It has been another cloudy and generally climatically unpleasant week with only two exceptions: for two hours on Tuesday and Wednesday, the sun shone. During those two hours (and a total of forty more minutes) I was driving.
It is upon us. I mean, it is upon me and I’m enjoying pretty much every minute of it. Last week I had two refresher lessons and, while I say so myself, I killed it. I think that’s the highest praise for my original instructor – even after twenty years of zero driving, I could drive myself around town and out of town on my first refresher lesson.
The second instructor – and husband of my original instructor – said I was doing much better than people who hadn’t driven for a few months. Yes, I burst with pride. I’m still picking up the pieces.
It’s amazing what difference twenty years could make and I mean it in the best way possible. In fact I thought about dedicating a separate blog to the differences in how you learn to drive at 22 versus 42 but in case I forget or have no time, the main difference is that at 42 you – and by you I mean I but hope it is valid for most people – are so much more confident and alert, it’s all a breeze. With a side order of an adrenaline rush.
I think it’s the satisfaction of being able to change gears without looking at the shift even though you haven’t touched a gear shift for two decades. It’s the exhilaration of, forgive the rhyme, acceleration without “OhmygodthisisTOOfast!” stuck on repeat in your head. And it’s also the acute sense of accomplishment because for once you said you will do something you didn’t really want to do and you did it. Yay me and all of you who did something you didn’t really want to do and discover it was great.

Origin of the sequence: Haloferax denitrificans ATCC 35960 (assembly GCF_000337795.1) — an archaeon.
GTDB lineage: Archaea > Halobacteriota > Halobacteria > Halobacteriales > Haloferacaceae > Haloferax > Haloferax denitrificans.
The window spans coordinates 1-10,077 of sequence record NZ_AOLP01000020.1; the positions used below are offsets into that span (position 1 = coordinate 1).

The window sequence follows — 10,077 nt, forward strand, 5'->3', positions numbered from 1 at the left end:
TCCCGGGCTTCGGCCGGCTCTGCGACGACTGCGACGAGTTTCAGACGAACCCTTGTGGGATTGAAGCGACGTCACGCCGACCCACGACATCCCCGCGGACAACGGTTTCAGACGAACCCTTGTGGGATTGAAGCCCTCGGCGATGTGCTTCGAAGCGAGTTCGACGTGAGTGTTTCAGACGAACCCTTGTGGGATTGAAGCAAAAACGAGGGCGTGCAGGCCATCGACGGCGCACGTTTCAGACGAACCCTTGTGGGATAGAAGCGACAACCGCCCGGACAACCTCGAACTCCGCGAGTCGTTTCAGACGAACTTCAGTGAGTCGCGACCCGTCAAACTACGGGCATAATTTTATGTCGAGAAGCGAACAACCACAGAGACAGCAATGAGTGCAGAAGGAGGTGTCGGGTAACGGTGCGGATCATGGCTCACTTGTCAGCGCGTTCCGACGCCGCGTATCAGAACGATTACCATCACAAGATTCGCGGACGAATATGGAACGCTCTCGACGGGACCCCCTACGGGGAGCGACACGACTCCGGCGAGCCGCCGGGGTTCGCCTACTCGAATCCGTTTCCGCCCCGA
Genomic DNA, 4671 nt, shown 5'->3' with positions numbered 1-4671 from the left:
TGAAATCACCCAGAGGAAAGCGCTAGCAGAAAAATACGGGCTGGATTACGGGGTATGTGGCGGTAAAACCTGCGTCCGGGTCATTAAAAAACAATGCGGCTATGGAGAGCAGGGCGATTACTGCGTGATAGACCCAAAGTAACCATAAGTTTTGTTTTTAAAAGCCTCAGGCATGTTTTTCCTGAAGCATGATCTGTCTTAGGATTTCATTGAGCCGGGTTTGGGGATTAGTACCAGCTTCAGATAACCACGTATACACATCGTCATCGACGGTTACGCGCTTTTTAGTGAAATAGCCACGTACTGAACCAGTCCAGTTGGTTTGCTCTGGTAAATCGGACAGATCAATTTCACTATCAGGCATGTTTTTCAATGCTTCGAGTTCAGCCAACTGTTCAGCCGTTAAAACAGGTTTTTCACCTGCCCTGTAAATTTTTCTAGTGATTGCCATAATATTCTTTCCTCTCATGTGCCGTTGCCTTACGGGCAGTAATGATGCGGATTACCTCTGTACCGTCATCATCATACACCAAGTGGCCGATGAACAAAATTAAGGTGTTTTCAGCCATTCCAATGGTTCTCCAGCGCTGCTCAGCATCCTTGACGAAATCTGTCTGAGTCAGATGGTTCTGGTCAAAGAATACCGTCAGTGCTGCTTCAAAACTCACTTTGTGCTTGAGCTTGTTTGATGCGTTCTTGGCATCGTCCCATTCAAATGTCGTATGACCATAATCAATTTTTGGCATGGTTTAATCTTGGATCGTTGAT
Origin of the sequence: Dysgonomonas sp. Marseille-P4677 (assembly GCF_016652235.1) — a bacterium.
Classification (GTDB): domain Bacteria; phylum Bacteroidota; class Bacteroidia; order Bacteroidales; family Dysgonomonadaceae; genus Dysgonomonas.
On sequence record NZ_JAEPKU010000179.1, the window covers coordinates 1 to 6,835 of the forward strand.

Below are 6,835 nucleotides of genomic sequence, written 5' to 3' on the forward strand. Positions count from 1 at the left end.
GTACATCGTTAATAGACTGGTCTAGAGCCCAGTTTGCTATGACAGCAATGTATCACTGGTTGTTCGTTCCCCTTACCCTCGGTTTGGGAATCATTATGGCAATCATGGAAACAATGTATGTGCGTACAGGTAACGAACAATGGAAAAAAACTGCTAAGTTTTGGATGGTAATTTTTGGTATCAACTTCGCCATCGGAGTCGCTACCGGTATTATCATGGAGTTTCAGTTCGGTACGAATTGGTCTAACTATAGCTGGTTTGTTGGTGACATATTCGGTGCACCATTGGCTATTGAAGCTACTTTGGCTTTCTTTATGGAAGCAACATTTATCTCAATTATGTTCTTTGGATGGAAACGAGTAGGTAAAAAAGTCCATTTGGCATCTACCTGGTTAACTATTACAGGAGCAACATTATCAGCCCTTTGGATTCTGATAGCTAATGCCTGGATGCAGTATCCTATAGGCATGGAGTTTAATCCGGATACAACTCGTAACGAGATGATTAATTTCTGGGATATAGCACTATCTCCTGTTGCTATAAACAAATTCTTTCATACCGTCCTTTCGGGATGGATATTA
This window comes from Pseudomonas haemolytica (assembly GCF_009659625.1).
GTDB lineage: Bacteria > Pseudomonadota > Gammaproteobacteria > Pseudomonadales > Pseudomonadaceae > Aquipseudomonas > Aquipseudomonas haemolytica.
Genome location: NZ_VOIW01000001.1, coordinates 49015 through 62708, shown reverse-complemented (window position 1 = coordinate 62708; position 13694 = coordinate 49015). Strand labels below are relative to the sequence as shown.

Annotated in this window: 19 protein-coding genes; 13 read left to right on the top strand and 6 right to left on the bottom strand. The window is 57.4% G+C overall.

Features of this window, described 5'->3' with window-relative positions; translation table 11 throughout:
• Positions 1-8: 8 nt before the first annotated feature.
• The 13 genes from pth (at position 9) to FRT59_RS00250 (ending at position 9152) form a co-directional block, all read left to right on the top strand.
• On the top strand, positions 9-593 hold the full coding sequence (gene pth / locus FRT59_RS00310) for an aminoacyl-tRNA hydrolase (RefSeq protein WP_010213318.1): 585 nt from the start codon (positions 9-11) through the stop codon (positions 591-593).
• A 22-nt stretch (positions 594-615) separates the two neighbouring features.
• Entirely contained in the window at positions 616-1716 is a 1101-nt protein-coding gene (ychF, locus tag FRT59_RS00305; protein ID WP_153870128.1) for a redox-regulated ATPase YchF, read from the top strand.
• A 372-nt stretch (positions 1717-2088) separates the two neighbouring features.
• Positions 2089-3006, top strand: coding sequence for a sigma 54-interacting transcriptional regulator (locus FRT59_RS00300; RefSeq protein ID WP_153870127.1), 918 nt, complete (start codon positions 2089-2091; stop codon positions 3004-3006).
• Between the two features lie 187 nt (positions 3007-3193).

Speaking of driving lessons I had to delay my third one because I thought I was getting a cold. That was on Thursday afternoon. By early evening I was convinced I had to go have a PCR test the next morning. I could feel my throat and I had a suspicion my nose was about to start running. Then Big C. informed me how much PCR tests cost. I thought I’d wait with the test but still called my instructors to let them know. Then I had two chamomile teas and a couple of good nose rinses.
On Friday I woke up with a complete absence of symptoms. This was good, of course, because I wouldn’t have to think about tests, unless the symptoms returned. It was also annoying because I’d wasted so much good nerve capacity on preparing myself for a long illness and possible hospitalisation.
This is, I think, the third time this has happened in the past year. One day I have early symptoms of something that may be a cold but it may also be Covid. Next day they’re all gone and I’m confused and wondering if Covid could be a 24-hour thing.
Why not get vaccinated, I hear someone ask. Because vaccine supply is still tight, there are higher-priority people and I’m really not in a rush since I have no travelling or social gathering plans. Besides, I know myself. I’ll get vaccinated and start worrying about side effects. Then I’ll start having them. Based on my track record in suggestibility, I really don’t want to risk it.
A profound quote for next week
“It’s not worth doing something unless someone, somewhere, would much rather you weren’t doing it.”
I’m happy to report that, as usual, Sir Terry was right when he said this. Making someone angry with what you’re doing is a great litmus test about how useful what you’re doing is.
Book-peddling corner: if you’re in the mood for some dragons and vampires, or mysterious vanishing planes, try The Lamiastriga (which you can’t read for free on this blog) or Sky High (which you can read for free on this blog or on Kobo).